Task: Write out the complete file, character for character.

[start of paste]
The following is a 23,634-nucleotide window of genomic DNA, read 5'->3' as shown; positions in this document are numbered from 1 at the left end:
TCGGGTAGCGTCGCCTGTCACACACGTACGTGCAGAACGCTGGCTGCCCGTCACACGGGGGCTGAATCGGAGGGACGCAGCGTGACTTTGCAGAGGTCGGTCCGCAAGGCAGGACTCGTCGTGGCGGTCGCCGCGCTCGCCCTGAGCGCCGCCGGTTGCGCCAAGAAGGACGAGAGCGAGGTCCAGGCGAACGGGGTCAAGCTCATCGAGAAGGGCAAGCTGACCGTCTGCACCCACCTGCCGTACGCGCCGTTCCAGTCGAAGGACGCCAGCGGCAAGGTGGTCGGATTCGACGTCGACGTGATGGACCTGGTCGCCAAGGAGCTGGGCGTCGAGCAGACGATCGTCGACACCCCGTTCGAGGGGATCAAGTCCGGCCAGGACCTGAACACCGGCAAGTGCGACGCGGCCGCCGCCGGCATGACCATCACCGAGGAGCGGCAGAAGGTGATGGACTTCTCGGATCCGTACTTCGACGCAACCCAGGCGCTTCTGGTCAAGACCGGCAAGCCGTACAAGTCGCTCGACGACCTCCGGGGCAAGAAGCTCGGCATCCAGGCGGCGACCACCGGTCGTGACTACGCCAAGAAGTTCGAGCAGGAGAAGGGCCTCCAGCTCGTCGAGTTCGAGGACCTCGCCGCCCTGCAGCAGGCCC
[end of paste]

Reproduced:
The following is a 23,634-nucleotide window of genomic DNA, read 5'->3' as shown; positions in this document are numbered from 1 at the left end:
TCGGGTAGCGTCGCCTGTCACACACGTACGTGCAGAACGCTGGCTGCCCGTCACACGGGGGCTGAATCGGAGGGACGCAGCGTGACTTTGCAGAGGTCGGTCCGCAAGGCAGGACTCGTCGTGGCGGTCGCCGCGCTCGCCCTGAGCGCCGCCGGTTGCGCCAAGAAGGACGAGAGCGAGGTCCAGGCGAACGGGGTCAAGCTCATCGAGAAGGGCAAGCTGACCGTCTGCACCCACCTGCCGTACGCGCCGTTCCAGTCGAAGGACGCCAGCGGCAAGGTGGTCGGATTCGACGTCGACGTGATGGACCTGGTCGCCAAGGAGCTGGGCGTCGAGCAGACGATCGTCGACACCCCGTTCGAGGGGATCAAGTCCGGCCAGGACCTGAACACCGGCAAGTGCGACGCGGCCGCCGCCGGCATGACCATCACCGAGGAGCGGCAGAAGGTGATGGACTTCTCGGATCCGTACTTCGACGCAACCCAGGCGCTTCTGGTCAAGACCGGCAAGCCGTACAAGTCGCTCGACGACCTCCGGGGCAAGAAGCTCGGCATCCAGGCGGCGACCACCGGTCGTGACTACGCCAAGAAGTTCGAGCAGGAGAAGGGCCTCCAGCTCGTCGAGTTCGAGGACCTCGCCGCCCTGCAGCAGGCCC